Following an initial surge, the rate of immunisation of the 60-plus age group in India has slowed in recent weeks, with healthcare experts attributing it to mobility challenges as well as disinformation and unjustified apprehensions about the vaccines.
According to Health Ministry data, 2.29 crore senior persons have been fully vaccinated, whereas 6.71 crore have only received one dose of COVID-19 vaccine. The 60-plus population in India is expected to be 14.3 crore in 2021, implying that just 16% of them have been fully immunised up to this point.
Vaccination for persons over the age of 60 and those over the age of 45 with co-morbidities began on March 1 at both government and private facilities. According to the data, between March 13 and April 2, over 80.77 lakh vaccination doses were administered to the 60-plus group every week on average, but the weekly amount decreased to approximately 32 lakh between June 5 and 25.
Healthcare experts expressed concern over the slow place of vaccination of the 60-plus people who are more prone to have co-morbidities and remain more susceptible to severe disease.
Dr Sujeet Ranjan, Executive Director of The Coalition for Food and Nutrition Security (CFNS), said myths, misconceptions and rumours about COVID-19 vaccines are the biggest hurdle to vaccination coverage.
"Some people think they will never contract COVID-19, others believe that the virus itself is on the way out. Irrational mistrust of scientifically approved vaccines is also a factor. While vaccine hesitancy has always been a phenomenon in our country, today it tends to accentuated by opinions on social media, where even people with no subject expertise but having wide following can influence people," he said.
"Some people in rural areas believe that COVID-19 is mostly for urban people. Also, many people have heard on the social media that the vaccine and its side-effects will show up two to three years from now. These rumours, suspicion and fear are making it harder to remove vaccine hesitancy," he added.
He said it has also been observed that most public places in rural areas lack senior citizen-friendly infrastructure.
Hospitals have expressed concern over the slow pace of vaccination of 60-plus people who also suffer from the maximum number of comorbidities.
Dr. Shuchin Bajaj, Founder Director, Ujala Cygnus Group of Hospitals, said vaccine hesitancy in the elderly population is a very real issue.
"Among many factors, one is a fear that people with previous heart disease will have some issue because of some unfortunate videos that were circulating around. Some people have done their CRP (c-reactive protein) tests also to see if that was raised and then they feel that they should not take the vaccine," Bajaj said.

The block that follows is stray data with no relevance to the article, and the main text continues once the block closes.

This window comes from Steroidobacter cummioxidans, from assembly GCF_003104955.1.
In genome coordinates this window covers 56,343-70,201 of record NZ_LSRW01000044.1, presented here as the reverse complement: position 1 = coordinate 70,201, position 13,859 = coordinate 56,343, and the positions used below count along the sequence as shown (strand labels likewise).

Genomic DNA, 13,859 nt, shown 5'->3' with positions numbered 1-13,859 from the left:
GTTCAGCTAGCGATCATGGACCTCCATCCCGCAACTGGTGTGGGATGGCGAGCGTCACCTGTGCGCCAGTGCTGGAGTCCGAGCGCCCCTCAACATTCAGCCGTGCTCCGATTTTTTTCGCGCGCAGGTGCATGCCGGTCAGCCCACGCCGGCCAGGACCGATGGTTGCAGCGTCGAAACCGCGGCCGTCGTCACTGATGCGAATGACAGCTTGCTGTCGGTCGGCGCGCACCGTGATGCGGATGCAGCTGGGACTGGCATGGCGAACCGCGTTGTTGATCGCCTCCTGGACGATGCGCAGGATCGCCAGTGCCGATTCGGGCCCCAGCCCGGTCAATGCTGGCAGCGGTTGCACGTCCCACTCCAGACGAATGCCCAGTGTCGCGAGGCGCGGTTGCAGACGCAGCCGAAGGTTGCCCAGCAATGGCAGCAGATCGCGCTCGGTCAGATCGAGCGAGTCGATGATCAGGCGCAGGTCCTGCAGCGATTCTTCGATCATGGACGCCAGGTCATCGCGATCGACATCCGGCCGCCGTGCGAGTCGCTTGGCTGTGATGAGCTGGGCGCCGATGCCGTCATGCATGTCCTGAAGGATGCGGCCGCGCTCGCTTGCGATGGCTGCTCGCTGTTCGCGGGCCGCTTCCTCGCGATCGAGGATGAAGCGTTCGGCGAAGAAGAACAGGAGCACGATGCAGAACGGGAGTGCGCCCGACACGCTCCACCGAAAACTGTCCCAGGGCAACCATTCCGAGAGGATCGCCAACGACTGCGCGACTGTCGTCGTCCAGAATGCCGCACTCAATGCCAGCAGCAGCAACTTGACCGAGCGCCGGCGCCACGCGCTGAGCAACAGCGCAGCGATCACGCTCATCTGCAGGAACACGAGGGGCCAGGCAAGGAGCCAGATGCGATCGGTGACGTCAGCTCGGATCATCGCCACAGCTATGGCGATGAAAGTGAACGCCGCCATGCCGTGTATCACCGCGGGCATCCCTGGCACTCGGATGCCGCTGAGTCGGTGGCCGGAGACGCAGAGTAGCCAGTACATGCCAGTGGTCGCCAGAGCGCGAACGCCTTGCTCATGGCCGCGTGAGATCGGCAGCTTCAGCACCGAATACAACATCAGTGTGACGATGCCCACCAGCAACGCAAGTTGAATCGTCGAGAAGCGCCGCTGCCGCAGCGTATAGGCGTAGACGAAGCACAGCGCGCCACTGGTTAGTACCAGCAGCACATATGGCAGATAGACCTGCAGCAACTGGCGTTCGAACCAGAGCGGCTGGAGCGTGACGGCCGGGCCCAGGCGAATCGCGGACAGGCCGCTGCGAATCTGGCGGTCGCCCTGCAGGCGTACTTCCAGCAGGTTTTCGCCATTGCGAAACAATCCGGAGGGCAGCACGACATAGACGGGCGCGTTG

Bajaj said mobility is also a very big issue for the 60-plus age group.
"The most important problem is mobility because they are not really able to visit the vaccination centres themselves and also they have a fear that if they go into a crowded place, they will catch Covid. We need to ensure that we educate them about the various risk factors and try to provide vaccination to them at their doorstep," he said.
Dr. Piyush Goel, Senior Consultant- Pulmonary and Critical Care, Columbia Asia Hospital, Palam Vihar, Gurugram, said for mass-scale vaccine coverage, vaccine hesitancy is one of the biggest hurdles.
"As there has been a recent drop in the pace of vaccination among people above the age of 60, there are fears that this vaccine hesitancy can hamper the coverage of this population group most vulnerable to COVID-19," he said.
Dr. Roshan Palresha, Consultant - Emergency Medicine, Columbia Asia Hospital, Pune, said the recent drop in Covid vaccine coverage among the 60-plus group of people is a cause of concern as they are more prone to have comorbidities, and remain more susceptible to severe disease.
“People aged 60 and more must understand that while the number of infected people may go up or down, their vulnerability to the disease and chances of mortality remains the same, and can be reduced only with vaccines," he said.
"In the past we have successfully reduced cases of HIV/AIDS and polio through sustained and focussed media campaigns, and it should help this time too. Government representatives must engage in dialogue with these people and may also come up with non-financial incentives to encourage people," he suggested.
Dr. HK Mahajan, Anesthesiologist, Indian Spinal Injuries Centre, Vasant Kunj, said focus should be on getting across two key vaccine messages -- vaccines provide protection against COVID-19 and vaccines are safe.
Mahajan said vaccine hesitancy in people over the age of 60 years in India could also be because of misinformation, myth and skepticism.
To counter this, Mahajan suggested that front-line health workers and hospitals should issue statements in favour of vaccination.
"Influential people like film actors, famous personalities should also be tapped to appeal to the public to get vaccinated," he said.
(With Inputs from PTI)